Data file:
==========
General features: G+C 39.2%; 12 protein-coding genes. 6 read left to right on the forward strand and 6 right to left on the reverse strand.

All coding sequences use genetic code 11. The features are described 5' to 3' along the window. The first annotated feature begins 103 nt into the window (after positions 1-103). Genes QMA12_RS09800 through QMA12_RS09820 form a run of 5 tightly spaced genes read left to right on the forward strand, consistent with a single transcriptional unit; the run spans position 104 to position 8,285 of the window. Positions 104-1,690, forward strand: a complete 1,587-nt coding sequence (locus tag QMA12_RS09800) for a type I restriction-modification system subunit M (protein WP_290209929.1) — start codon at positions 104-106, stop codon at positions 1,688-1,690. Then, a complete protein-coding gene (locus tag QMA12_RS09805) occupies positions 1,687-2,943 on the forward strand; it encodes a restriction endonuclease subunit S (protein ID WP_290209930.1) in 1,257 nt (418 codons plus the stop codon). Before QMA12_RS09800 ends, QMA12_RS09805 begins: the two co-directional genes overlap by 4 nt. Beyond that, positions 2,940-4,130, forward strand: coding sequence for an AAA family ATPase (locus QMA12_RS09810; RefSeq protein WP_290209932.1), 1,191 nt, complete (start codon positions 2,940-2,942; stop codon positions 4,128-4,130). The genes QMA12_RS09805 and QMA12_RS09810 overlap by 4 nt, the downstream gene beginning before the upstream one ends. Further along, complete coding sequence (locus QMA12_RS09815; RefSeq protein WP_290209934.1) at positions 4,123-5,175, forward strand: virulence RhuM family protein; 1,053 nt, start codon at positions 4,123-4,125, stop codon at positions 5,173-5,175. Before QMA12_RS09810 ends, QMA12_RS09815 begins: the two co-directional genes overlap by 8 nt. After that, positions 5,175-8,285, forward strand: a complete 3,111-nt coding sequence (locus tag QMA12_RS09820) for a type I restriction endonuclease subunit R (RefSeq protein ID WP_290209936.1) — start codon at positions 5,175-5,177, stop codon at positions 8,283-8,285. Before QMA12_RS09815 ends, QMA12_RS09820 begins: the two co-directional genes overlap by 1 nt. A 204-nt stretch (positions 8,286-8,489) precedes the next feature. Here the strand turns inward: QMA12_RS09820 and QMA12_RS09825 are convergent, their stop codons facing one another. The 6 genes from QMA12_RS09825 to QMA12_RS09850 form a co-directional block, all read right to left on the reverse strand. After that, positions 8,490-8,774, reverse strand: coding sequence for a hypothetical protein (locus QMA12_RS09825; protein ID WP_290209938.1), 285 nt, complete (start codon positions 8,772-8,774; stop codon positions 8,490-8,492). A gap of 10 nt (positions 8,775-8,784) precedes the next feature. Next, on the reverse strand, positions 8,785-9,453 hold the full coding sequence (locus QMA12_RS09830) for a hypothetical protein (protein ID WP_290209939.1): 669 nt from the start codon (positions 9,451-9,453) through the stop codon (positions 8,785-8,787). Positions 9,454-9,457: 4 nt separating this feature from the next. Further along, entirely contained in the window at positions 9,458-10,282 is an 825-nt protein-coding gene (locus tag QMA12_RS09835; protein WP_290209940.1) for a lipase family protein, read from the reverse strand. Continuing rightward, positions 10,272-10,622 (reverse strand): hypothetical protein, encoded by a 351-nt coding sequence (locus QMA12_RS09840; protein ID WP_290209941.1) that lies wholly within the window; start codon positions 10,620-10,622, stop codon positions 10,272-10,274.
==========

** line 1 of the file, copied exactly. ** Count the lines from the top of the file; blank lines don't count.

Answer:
General features: G+C 39.2%; 12 protein-coding genes. 6 read left to right on the forward strand and 6 right to left on the reverse strand.